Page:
In Gingiss, a trade association brought a diversity suit on behalf of its members stemming from the franchise agreement between Gingiss International and the trade association members. The court found the NAR case applicable. Looking to the "crux of the complaint," the court said that the trade association was essentially arguing breach of contract. The trade association was not a party to the franchise agreement; rather its members, the franchisees, were. It was clear to the court that the trade association was suing on behalf of its members. Finding a lack of complete diversity Page 5 between the trade association members and the defendant, the court dismissed the complaint for lack of subject matter jurisdiction. See Gingiss Owners Ass'n Inc., 2003 U.S. Dist. Lexis, at *9.

  Culligan argues that neither of these cases dealt with the issue of associational standing (the subject of its motion to dismiss) and thus they do not preclude our consideration of that very limited issue. According the Culligan, deciding the issue with respect to C.D.A.N. A., a California citizen, does not implicate Members' rights "and therefore does not involve any exercise of jurisdictional authority beyond the diversity jurisdiction authorized by the Constitution." (Opp'n Mot. to Remand at 3.) Culligan urges us to consider the complaint "as drafted," see that C.D.A.N.A. is asserting its own claim and rule (in its favor, of course) on the associational standing issue.*fn4 We understand the distinction between the two issues, but are not persuaded by Culligan's argument that we should address the associational standing issue first. Subject matter jurisdiction should be considered early on in a case, see United Phosphorus, Ltd, v. Angus Chem. Co., 322 F.3d 942, 946 (7th Cir. 2003), and we are obligated to remand a case to state court if, "at any time . . . it appears that [we lack] subject matter jurisdiction." 28 U.S.C. § 1447(c). We thus use NAR as a guide to determine whether we have subject matter jurisdiction.

  It is clear from the complaint as drafted that C.D.A.N.A. has always been representing the interests of its Members. (Compl. ¶¶ 5, 8, 11.) The subject of the complaint is the interpretation of certain provisions of two franchise agreements and it is the Members, not C.D.A.N.A., who have Page 6 signed the franchise agreements with Culligan. Thus, the Members are the real parties in interest*fn5 Looking to their citizenship, as NAR instructs us to do, we find complete diversity of citizenship lacking. Some of the Members are Illinoisans, citizens of the same state as Culligan, one of the defendants. Accordingly, we do not have subject matter jurisdiction and remand the case to the court from which it originated.*fn6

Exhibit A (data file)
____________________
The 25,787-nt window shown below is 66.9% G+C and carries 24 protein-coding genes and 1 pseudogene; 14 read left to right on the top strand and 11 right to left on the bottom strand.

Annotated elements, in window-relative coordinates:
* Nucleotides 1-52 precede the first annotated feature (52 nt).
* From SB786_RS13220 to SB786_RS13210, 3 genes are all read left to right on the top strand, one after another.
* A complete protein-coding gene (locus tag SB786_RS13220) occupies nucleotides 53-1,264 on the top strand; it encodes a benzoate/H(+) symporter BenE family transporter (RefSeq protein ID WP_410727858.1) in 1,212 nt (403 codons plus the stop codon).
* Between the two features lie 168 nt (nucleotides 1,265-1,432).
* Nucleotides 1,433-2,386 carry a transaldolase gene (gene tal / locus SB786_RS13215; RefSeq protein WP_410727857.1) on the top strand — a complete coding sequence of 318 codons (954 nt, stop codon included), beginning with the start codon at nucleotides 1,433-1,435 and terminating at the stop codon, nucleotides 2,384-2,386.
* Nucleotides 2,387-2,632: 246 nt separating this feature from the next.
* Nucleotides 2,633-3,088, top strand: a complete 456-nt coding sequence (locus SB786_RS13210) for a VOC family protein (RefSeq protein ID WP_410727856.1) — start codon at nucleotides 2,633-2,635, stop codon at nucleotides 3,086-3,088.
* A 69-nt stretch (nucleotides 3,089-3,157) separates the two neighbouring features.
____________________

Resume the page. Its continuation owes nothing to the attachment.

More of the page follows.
C.D.A.N.A. also seeks costs and expenses, including attorneys' fees, pursuant to 28 U.S.C. § 1447(c), which states in part that "an order remanding the case may require payment of just costs and any actual expenses, including attorney fees, incurred as a result of the removal." The statute contains no guidelines for determining whether an award of fees is appropriate, but "cases are pretty much at one in holding that the plaintiff must show that the remand order was correct (that is, that removal was improper), but need not show that removal was in bad faith." Sirotzky v. New York Stock Exch., 347 F.3d 985, 987 (7th Cir. 2003). The district court has broad discretion in deciding whether to award fees. Id. If removal was improper, then the plaintiff is presumptively entitled to an award of fees. Id.

  This case does not fit neatly into the statute, however. The statute provides for the payment of just costs and actual expenses "incurred as a result of the removal." 28 U.S.C. § 1447(c). The initial removal to the United States District Court for the Central District of California was, apparently, proper; C.D.A.N.A. takes no issue with it. (Mot. to Remand at 3,) However, it is the transfer to this district, initiated by Culligan, which results in the remand. Culligan had the burden of establishing that transfer of venue under 28 U.S.C. § 1404(a) was appropriate. See Sutherland Page 7 v. Cybergenics Corp., 907 F. Supp. 1218, 1223 (N.D. Ill. 1995). C.D.A.N.A. should have raised its jurisdictional argument at that time, but jurisdictional issues are open to consideration at any time. Fed.R.Civ.P.12(h).

  In keeping with the purpose of the fee-shifting rules, however, we believe it is appropriate to award fees under section 1447(c) in this case. See Wisconsin v. Hotline Indus., Inc., 236 F.3d 363, 367-68 (7th Cir. 2000) (discussing rationale of fee-shifting rules and stating when "adversary wrongfully drags [a party] into a second judicial system the loser must expect to cover the incremental costs") (internal quotation and citation omitted). Section 1447(c) contemplates the recovery of expenses associated with a motion to remand, which is what is before us now. C.D.A.N.A.'s recovery under section 1447(c) is limited, however, to "actual" expenses "incurred." C.D.A.N.A. may submit evidence to support its request for expenses associated with its motion to remand only; we presume many of C.D.A.N.A.'s expenses associated with litigating in federal court would have been incurred had the case remained in federal court in California. The Court will set a briefing schedule on this matter under separate Order. Id. at 365 (district court can retain jurisdiction to consider collateral matters after remand to state court).


  For the reasons stated above, C.D.A.N.A.'s motion to remand is granted. The clerk of the court is directed to remand this action to the Superior Court of the State of California for San Bernadino County. All pending motions are dismissed as moot.